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Face of the Bass

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  1. I'm just amazed that somebody could claim to be working on a biography for this many decades and then produce something that, with the exception of the included interviews, could have been written in a couple months. It's not necessarily that it's bad, it's that a definitive biography of Parker should not spend much space regurgitating things like Birth of a Nation or Jack Johnson.
  2. Yeah, as I kept reading this my opinion kept going down. It kind of feels like an essay that's been excessively padded, and his writing on American culture is really quite inane after awhile. It's a big disappointment.
  3. So far there's nothing full of shit or wrong about it. It's actually kind of standard and predictable. For instance he spends a few pages talking about Birth of a Nation even though it came out before Parker was born. I think he was trying to make a point about blackface in American culture, but it kind of fell flat and was an unnecessary diversion.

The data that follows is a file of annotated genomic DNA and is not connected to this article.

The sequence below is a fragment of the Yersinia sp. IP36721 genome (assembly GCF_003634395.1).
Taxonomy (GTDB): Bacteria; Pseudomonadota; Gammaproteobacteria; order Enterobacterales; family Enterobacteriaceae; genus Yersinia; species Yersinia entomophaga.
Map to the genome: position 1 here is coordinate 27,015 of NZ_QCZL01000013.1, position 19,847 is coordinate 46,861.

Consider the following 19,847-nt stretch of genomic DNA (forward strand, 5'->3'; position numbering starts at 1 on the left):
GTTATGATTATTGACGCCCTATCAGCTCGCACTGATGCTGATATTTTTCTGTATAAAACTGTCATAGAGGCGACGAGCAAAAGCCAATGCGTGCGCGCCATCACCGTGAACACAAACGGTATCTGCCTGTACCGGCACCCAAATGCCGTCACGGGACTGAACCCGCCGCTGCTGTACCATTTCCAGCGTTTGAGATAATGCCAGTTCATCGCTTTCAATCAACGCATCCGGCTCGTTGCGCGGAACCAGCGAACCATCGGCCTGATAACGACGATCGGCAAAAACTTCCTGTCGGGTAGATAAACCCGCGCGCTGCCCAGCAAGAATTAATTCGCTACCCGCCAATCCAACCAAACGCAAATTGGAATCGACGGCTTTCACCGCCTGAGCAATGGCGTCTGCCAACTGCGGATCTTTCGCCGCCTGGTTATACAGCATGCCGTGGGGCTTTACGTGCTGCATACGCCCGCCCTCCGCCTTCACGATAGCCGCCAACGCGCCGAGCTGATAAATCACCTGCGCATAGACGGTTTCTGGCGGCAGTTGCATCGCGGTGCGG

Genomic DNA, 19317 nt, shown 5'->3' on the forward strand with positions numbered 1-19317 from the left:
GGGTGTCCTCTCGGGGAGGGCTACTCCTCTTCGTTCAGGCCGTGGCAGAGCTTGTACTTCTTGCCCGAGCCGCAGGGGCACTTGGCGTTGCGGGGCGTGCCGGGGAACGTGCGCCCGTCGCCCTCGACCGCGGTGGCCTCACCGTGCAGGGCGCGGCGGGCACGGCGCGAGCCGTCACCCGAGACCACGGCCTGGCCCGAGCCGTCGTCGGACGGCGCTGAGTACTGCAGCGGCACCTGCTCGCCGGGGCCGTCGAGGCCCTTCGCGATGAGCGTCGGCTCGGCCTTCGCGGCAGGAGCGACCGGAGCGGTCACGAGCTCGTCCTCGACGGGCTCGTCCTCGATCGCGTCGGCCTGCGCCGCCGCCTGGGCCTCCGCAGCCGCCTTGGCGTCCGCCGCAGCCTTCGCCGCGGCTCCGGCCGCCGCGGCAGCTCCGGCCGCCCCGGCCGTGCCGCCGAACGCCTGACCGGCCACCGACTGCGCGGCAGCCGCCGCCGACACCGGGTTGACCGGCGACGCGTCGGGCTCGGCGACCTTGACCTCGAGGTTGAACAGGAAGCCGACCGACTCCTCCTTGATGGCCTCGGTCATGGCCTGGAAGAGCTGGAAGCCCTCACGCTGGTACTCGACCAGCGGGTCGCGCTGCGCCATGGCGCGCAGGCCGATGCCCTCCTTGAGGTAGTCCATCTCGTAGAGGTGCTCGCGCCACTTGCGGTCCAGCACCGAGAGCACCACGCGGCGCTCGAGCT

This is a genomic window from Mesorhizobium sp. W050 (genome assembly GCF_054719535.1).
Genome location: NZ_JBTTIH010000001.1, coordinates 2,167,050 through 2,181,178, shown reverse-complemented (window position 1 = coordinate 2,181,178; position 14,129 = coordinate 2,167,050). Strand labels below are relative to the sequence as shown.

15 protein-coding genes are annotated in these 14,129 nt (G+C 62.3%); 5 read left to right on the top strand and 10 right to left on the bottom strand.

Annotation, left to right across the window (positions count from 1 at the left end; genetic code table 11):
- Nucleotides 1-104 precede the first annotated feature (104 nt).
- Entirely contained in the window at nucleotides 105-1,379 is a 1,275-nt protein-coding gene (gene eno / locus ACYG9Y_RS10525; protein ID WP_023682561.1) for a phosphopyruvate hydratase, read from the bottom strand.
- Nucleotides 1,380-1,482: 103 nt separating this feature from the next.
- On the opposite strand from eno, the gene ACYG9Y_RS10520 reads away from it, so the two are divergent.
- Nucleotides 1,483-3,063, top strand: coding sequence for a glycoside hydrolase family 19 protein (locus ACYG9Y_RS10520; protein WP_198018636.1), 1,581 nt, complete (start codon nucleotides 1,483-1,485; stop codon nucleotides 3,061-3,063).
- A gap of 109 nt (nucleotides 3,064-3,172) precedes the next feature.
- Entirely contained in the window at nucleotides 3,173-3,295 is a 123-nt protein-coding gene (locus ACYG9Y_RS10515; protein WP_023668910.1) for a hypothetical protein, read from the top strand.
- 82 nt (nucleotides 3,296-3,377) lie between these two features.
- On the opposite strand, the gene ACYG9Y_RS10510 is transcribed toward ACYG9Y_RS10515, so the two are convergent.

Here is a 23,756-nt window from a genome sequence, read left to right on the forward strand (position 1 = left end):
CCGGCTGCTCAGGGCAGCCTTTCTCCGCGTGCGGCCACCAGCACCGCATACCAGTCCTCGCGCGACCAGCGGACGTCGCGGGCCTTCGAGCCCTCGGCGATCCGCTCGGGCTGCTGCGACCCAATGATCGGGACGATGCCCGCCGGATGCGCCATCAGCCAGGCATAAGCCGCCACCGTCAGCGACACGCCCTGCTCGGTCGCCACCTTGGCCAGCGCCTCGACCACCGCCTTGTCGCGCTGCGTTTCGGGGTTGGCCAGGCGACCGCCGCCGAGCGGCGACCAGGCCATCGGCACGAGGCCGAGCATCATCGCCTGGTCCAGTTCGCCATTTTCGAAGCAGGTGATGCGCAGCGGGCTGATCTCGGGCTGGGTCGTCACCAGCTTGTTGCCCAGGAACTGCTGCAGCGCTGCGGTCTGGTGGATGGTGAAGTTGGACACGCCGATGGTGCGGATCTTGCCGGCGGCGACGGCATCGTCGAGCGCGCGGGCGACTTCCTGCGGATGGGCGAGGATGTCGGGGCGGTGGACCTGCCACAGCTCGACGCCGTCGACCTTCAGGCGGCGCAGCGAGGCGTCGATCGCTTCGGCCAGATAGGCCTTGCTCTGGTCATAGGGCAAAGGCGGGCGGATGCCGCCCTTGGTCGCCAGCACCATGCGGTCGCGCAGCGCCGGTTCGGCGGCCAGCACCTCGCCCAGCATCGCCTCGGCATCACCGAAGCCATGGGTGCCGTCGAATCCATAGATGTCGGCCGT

4. He talked about this in his interview with Ratliff and it's the part that I found interesting. he said he wanted to put Bird more in the context of his time to make him more of a "real" person to the readers. Anyway, I am going to read it. Yeah, but the challenge in doing that is to connect all that stuff to Parker's world. And at times it feels like he's just trying to fill up space and doesn't have a clear reason to go into his digressions.
  5. I'm almost 100 pages in. My main criticism so far is that Crouch spends a lot of time on broader American cultural history, which is interesting in its own right but seems to have only the most tenuous connection to Parker. I'm starting to think that this didn't need to be two volumes. But overall it's a good book. The interviews he does with Parker's family and associates are fantastic.
  6. I think it's weird the way people are always giving Blue Train a hard time.
  7. After reading the first chapter last night, I'll be very surprised if it turns out that Crouch has simply used Parker's life as a platform for advancing his own agendas. I haven't seen that so far.